In February, education minister Bunmei Ibuki called Japan “an extremely homogenous country.” Eighteen months earlier, now Foreign Minister Taro Aso described Japan as having “one nation, one civilization, one language, one culture, and one race.” What was notable about these comments is that they were largely uncontroversial domestically: they received little attention in the mainstream Japanese press.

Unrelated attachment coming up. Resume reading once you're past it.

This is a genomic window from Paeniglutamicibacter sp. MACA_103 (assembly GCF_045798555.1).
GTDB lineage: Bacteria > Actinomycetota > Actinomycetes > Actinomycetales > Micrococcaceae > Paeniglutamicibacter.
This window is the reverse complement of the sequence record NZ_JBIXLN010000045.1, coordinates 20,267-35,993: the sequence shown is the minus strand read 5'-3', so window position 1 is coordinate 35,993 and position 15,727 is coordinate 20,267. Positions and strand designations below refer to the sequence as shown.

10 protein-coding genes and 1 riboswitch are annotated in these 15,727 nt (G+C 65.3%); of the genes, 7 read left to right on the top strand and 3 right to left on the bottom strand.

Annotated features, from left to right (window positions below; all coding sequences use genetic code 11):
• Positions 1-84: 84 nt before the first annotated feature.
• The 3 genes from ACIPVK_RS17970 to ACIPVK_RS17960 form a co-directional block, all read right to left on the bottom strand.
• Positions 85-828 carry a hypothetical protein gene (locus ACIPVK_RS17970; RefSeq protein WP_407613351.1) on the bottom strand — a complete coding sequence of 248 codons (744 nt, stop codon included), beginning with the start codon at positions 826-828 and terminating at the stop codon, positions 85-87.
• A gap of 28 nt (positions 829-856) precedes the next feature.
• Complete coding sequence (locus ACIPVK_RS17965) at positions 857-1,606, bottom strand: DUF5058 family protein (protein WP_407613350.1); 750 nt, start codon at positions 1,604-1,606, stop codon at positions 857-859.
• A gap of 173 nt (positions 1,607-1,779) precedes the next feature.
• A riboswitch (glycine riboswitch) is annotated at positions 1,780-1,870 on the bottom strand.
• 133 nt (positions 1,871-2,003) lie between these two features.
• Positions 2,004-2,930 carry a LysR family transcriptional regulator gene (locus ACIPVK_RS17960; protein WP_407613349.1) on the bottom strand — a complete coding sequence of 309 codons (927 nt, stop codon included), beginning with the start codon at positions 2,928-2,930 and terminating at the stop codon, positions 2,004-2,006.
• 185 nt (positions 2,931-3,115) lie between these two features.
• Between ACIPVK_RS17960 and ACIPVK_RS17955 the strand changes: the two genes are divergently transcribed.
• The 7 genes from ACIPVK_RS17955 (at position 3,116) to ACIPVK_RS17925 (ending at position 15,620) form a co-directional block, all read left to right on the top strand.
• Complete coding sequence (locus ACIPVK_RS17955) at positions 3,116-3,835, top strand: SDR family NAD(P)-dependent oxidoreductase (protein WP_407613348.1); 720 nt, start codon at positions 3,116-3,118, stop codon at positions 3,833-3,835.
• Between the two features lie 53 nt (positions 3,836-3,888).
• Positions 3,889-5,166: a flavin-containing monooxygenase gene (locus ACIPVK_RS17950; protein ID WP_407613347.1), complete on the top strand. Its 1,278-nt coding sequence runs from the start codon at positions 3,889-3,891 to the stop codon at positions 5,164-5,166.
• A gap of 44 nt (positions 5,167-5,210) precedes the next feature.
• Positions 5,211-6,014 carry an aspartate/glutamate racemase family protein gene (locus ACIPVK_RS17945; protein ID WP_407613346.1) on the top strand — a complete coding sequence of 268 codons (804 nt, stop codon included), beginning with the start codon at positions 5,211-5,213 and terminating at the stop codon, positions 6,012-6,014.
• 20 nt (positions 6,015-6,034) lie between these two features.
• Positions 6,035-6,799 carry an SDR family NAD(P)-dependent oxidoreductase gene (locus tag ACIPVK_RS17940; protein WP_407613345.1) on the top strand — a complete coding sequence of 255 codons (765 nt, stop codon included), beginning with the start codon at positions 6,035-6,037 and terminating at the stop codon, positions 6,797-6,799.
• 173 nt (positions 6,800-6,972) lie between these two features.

Ibuki and Aso were speaking within a local popular discourse which tends to view Japan as relatively homogeneous and migration as a threat to public safety. In a 2006 Cabinet Office survey, 84.3% thought public safety had worsened over the past 10 years, with the largest number (55.1%) putting this down to “a rise in crimes by foreigners visiting Japan.”

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